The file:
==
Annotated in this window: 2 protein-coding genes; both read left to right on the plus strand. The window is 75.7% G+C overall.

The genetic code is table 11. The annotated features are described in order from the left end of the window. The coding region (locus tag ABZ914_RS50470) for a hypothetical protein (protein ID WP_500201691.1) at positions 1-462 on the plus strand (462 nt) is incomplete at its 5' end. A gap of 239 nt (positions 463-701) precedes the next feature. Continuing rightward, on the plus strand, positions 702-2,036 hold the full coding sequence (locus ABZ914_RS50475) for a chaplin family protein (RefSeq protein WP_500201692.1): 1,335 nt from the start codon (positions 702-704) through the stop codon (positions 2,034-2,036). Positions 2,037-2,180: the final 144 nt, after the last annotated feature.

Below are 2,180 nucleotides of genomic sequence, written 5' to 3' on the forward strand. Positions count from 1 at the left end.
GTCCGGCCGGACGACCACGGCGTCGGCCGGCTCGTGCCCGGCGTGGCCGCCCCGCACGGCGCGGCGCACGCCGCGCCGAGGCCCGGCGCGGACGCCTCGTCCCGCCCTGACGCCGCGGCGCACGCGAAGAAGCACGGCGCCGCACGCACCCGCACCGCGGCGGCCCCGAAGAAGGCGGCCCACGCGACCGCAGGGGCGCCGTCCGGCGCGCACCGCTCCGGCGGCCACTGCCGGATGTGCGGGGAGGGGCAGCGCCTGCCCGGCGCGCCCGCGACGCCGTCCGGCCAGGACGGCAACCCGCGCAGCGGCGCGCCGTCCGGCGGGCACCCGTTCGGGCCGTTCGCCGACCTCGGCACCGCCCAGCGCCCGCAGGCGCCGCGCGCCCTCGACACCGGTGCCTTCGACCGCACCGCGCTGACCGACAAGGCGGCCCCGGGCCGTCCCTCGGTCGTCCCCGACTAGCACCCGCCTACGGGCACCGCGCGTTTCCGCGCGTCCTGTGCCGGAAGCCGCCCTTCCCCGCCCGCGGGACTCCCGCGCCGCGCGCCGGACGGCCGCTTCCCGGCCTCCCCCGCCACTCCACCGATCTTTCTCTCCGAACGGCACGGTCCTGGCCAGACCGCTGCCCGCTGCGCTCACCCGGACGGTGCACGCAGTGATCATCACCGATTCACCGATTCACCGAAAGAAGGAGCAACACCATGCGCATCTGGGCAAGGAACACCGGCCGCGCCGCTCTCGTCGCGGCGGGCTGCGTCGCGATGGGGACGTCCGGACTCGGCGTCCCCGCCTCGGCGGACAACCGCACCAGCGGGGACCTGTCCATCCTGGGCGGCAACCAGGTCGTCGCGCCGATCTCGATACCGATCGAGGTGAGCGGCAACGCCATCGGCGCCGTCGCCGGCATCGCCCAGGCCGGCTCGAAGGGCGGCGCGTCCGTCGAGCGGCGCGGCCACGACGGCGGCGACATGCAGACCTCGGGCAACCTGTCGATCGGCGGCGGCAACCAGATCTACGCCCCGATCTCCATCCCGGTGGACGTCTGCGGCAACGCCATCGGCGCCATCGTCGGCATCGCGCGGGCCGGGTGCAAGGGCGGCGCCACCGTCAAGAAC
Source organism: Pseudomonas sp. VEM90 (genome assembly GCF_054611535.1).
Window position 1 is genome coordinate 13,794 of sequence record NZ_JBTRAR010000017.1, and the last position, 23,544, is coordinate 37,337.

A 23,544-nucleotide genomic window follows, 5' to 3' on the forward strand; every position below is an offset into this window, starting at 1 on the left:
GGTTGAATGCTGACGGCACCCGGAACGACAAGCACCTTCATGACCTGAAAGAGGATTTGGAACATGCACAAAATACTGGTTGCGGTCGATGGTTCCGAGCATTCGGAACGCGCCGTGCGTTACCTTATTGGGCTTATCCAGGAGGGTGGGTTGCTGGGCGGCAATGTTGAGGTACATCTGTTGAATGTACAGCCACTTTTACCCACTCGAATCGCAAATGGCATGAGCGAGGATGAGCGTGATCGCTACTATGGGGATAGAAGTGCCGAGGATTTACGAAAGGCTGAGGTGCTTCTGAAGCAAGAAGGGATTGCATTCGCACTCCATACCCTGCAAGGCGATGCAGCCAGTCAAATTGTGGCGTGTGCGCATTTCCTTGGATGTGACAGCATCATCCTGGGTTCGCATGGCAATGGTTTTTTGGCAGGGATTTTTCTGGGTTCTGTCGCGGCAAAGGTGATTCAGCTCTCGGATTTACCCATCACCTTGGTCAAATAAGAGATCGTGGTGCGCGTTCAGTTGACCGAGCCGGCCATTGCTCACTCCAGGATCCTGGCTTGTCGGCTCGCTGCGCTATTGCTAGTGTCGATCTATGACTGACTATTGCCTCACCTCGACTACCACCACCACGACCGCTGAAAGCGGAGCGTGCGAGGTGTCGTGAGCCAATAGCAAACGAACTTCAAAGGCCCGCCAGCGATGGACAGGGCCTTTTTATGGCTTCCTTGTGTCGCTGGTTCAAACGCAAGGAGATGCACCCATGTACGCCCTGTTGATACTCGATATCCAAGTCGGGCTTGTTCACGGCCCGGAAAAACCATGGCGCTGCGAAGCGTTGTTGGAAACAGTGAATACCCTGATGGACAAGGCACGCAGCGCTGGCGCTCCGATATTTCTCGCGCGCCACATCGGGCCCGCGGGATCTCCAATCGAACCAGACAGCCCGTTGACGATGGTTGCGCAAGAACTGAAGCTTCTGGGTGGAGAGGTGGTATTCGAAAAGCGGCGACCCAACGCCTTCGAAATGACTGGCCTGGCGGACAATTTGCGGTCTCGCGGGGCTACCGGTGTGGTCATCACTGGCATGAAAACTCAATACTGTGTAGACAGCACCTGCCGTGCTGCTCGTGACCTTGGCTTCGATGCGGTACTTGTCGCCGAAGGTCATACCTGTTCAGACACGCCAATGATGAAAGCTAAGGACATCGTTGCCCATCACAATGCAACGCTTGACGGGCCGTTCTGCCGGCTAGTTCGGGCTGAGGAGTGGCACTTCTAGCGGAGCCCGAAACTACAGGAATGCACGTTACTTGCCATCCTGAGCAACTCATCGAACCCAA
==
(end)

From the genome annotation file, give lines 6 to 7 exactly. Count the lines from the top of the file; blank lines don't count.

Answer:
Window position 1 is genome coordinate 13,794 of sequence record NZ_JBTRAR010000017.1, and the last position, 23,544, is coordinate 37,337.

A 23,544-nucleotide genomic window follows, 5' to 3' on the forward strand; every position below is an offset into this window, starting at 1 on the left: